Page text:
memories of working at Theatre Calgary were some of the directors she got the
opportunity to let her imagination fly for.
“It’s always more fun to have some freedom,” she says. “In those days at Theatre
Calgary, I worked with a lot of directors who were really open to whatever I
wanted to give to the show. That was a real pleasure, working with Rick McNair,
who was the artistic director there for a long time while I was there,” she says.
“He used to say, well what can you come up with? Let’s have some fun.”

Theatre Calgary’s Spotlight on 50 is generously supported by


BMO Bank of Montreal.
DISCOVER
LEGACY GIVING
at Theatre Calgary
SHARE YOUR PASSION WITH
FUTURE GENERATIONS
by remembering theatre calgary in your will,
you can help ensure that future generations
enjoy theatre calgary as you do today.

Your gift will help Theatre Calgary to achieve our


ambitious artistic goals:
· To produce the finest theatre imaginable, featuring talented artists
from our community and across the country;
· To seek out the most compelling stories from around the world -
stories that stimulate our imaginations, emotions, and conversations;
· To give young people a chance to discover theatre through our
interactive learning programs;
· To nurture the next generation of artists through our emerging artists
programs and;
· To stand amongst the best theatres globally as a leader in innovative,
inspiring, and diverse programming.

please consider leaving a lasting legacy


for theatre calgary’s future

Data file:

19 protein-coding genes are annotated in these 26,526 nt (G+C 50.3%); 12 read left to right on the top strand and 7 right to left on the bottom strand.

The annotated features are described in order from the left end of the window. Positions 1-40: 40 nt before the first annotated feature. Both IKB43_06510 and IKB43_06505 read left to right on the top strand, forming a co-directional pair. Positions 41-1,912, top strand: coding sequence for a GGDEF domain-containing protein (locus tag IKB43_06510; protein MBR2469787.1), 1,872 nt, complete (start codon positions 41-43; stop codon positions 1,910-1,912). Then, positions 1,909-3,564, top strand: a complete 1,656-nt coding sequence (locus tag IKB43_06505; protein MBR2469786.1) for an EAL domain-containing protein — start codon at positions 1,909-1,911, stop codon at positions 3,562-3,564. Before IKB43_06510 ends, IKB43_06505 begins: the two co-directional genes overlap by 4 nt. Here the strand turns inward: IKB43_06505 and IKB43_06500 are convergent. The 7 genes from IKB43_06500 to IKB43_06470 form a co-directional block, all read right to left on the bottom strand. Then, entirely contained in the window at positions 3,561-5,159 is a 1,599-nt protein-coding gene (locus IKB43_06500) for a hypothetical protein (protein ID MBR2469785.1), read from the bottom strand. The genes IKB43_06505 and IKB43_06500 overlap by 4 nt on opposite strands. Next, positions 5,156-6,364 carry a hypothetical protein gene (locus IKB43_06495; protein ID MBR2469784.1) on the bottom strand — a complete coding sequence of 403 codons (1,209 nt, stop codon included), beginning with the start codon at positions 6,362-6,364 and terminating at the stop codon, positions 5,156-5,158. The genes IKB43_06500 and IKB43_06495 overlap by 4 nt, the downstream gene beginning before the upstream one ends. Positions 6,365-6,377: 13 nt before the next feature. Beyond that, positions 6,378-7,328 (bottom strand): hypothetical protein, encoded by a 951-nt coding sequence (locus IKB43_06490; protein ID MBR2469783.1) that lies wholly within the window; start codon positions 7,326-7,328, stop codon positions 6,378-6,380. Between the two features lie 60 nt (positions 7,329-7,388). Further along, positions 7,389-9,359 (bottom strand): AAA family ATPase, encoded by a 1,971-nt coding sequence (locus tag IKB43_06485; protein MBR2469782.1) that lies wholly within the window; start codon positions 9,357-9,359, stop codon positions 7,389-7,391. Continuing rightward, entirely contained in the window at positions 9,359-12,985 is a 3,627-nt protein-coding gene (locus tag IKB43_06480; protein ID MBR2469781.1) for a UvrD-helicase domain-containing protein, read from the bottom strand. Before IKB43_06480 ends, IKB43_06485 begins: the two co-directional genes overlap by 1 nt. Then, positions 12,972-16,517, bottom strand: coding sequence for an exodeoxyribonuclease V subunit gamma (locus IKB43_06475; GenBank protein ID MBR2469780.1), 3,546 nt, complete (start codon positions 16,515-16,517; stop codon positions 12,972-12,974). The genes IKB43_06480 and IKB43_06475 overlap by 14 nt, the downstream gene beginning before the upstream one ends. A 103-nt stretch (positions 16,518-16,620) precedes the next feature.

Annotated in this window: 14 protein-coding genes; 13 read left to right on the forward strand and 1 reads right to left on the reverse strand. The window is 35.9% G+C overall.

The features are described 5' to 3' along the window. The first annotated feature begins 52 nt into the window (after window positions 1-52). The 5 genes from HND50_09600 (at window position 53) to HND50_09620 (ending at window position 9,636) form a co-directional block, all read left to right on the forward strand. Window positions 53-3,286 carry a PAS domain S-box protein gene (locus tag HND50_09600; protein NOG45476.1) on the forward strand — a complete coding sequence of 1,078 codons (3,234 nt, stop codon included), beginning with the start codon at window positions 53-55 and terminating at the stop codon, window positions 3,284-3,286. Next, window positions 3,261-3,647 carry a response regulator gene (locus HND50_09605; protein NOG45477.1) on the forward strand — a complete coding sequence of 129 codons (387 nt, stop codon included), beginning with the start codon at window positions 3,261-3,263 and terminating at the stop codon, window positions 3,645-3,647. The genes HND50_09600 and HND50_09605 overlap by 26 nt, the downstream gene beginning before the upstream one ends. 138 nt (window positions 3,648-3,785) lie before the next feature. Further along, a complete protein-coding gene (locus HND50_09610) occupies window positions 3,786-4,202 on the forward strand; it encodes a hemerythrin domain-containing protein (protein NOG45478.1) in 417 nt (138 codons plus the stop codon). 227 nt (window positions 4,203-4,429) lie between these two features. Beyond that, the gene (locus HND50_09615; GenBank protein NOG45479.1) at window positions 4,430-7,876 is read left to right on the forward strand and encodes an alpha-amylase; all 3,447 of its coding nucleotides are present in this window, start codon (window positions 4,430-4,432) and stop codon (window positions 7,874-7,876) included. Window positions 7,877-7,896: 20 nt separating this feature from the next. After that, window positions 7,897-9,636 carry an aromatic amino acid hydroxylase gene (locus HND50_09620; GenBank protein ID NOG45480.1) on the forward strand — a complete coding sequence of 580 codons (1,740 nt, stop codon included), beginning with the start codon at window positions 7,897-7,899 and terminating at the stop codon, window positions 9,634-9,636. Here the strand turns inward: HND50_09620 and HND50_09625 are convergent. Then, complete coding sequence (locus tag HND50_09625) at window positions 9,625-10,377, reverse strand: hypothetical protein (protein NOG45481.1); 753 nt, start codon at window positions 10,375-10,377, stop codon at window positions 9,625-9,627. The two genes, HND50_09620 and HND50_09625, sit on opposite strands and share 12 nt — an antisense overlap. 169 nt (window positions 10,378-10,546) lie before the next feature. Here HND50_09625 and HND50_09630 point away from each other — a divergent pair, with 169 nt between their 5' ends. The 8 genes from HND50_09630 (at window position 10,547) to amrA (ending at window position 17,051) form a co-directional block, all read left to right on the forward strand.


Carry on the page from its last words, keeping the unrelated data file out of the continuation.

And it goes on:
for more information on leaving a legacy gift for


theatre calgary, you can visit our website or contact:

SHIRLEY YURCHI
manager of individual and planned giving
403-294-7440 ext 1002
donations@theatrecalgary.com

the set of a t h o u sa n d s p l e n d i d s u n s . photo by kevin berne


Apr. The Theatre Calgary Production of

07
Billy Elliot the Musical
May Book and Lyrics by Lee Hall, Music by Elton John
11 Originally directed in London by Stephen Daldry
2019 Choreography by Yukichi Hattori
Directed by Stafford Arima
Set and Projections: Scott Reid, Costumes: Cory Sincennes,
Lighting: Alan Brodie, Sound: Joshua D Reid

Theatre Calgary, in association with Cyndi and


World Premiere Matt Crandell presents the World Premiere of

Honour Beat Mary and Max


By Tara Beagan A New Musical
Directed by Michelle Thrush Music and Lyrics Book by
September 2 – 29, 2018 by Bobby Cronin Crystal Skillman

Set and Projections: Andy Moro, Costumes: Jeff Based on a film by Adam Elliot
Chief, Lighting: Patrick Beagan, Composer and
Vocals: Pura Fé Directed by Stafford Arima
October 14 –
November 10, 2018
Orchestrations and Music Supervisor:
Anna Ebbesen, Set and Costumes: Bretta
Gereke, Lighting: Kim Purtell, Projections:
Sean Nieuwenhuis, Sound: Peter McBoyle
2018–2019
A Season of
New Beginnings
Subscribe today for as low as $200
and enjoy five plays for the price of four.
403-294-7447 theatrecalgary.com

Kidoons, in association with


Theatre Calgary and
The 20K Collective, presents
the World Premere of

A Christmas BOOM X The Scarlet


Carol Written, Directed, Letter
and Performed by
By Charles Dickens By Phyllis Nagy
Rick Miller
Adapted by Adapted from the
January 13 –
Dennis Garnhum novel by Nathaniel
February 9, 2019
November 29 – Hawthorne
Multimedia Irina Litvinenko,
December 23, 2018 Projection Nicolas Dostie, Directed by
Lighting Bruno Matte, Composer Micheline Chevrier
and Sound Creighton Doane,
Set Costumes and Props February 24 –
Virginie Leclerc
March 23, 2019
Set and Costumes: Judith
Bowden, Lighting: Harry Frehner

Stafford Arima, Artistic Director


Building stronger
communities
one act at a time.

At BMO, we take pride in our local communities.


Through various sponsorships and community